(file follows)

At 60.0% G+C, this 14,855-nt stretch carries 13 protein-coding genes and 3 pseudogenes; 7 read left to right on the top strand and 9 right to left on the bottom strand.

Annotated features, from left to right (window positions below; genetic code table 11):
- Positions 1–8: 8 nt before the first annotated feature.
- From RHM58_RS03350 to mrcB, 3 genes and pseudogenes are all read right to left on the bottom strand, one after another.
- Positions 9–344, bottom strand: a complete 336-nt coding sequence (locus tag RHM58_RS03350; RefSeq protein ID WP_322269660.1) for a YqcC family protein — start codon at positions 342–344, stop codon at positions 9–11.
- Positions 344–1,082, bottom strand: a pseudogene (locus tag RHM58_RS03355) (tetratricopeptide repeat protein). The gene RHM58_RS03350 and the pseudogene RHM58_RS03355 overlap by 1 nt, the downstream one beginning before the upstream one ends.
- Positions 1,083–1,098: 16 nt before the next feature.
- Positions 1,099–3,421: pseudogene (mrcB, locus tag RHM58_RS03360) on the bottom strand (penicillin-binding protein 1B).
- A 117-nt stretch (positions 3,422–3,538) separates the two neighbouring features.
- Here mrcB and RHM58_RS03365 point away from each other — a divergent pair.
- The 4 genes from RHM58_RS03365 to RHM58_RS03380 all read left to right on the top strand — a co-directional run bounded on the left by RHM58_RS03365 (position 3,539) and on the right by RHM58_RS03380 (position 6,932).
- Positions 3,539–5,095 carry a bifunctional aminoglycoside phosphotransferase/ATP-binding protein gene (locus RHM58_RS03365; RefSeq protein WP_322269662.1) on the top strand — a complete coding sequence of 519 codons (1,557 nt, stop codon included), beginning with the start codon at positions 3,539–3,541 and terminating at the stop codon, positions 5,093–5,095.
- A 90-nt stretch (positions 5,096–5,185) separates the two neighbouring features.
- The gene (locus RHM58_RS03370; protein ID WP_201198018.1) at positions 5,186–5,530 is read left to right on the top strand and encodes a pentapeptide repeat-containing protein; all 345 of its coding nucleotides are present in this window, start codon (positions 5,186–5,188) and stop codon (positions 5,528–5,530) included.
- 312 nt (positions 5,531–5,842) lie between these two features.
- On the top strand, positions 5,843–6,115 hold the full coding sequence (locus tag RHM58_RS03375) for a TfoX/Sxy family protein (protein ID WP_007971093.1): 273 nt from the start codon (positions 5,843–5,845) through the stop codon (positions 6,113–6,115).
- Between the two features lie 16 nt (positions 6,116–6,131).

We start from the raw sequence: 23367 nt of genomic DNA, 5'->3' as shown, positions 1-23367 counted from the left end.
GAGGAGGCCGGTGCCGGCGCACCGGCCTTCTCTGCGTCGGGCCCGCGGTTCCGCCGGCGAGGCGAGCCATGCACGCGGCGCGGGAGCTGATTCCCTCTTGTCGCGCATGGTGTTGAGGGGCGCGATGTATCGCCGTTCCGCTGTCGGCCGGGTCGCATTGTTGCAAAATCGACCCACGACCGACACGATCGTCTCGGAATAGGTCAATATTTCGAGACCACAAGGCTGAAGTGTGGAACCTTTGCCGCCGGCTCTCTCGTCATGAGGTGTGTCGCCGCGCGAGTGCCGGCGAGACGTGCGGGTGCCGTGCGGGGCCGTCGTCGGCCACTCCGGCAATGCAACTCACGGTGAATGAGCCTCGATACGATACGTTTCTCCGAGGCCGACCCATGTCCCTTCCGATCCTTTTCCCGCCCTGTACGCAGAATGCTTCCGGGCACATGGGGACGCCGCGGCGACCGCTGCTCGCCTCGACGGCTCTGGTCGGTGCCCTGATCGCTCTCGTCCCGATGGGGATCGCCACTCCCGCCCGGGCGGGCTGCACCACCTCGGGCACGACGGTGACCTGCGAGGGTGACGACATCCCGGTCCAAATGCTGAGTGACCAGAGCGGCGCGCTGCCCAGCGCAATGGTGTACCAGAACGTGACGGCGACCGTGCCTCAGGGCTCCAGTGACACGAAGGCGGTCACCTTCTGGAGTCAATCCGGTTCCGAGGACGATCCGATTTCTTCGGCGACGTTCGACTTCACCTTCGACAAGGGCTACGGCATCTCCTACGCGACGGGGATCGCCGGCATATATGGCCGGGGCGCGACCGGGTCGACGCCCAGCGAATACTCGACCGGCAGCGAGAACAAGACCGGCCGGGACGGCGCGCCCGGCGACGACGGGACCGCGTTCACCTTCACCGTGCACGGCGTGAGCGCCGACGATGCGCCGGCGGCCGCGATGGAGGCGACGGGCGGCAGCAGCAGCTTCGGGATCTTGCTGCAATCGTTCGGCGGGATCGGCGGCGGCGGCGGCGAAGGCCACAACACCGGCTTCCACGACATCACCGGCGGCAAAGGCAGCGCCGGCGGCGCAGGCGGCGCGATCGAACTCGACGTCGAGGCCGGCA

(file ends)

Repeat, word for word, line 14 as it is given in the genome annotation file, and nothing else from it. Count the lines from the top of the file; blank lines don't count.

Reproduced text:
- The gene (locus RHM58_RS03370; protein ID WP_201198018.1) at positions 5,186–5,530 is read left to right on the top strand and encodes a pentapeptide repeat-containing protein; all 345 of its coding nucleotides are present in this window, start codon (positions 5,186–5,188) and stop codon (positions 5,528–5,530) included.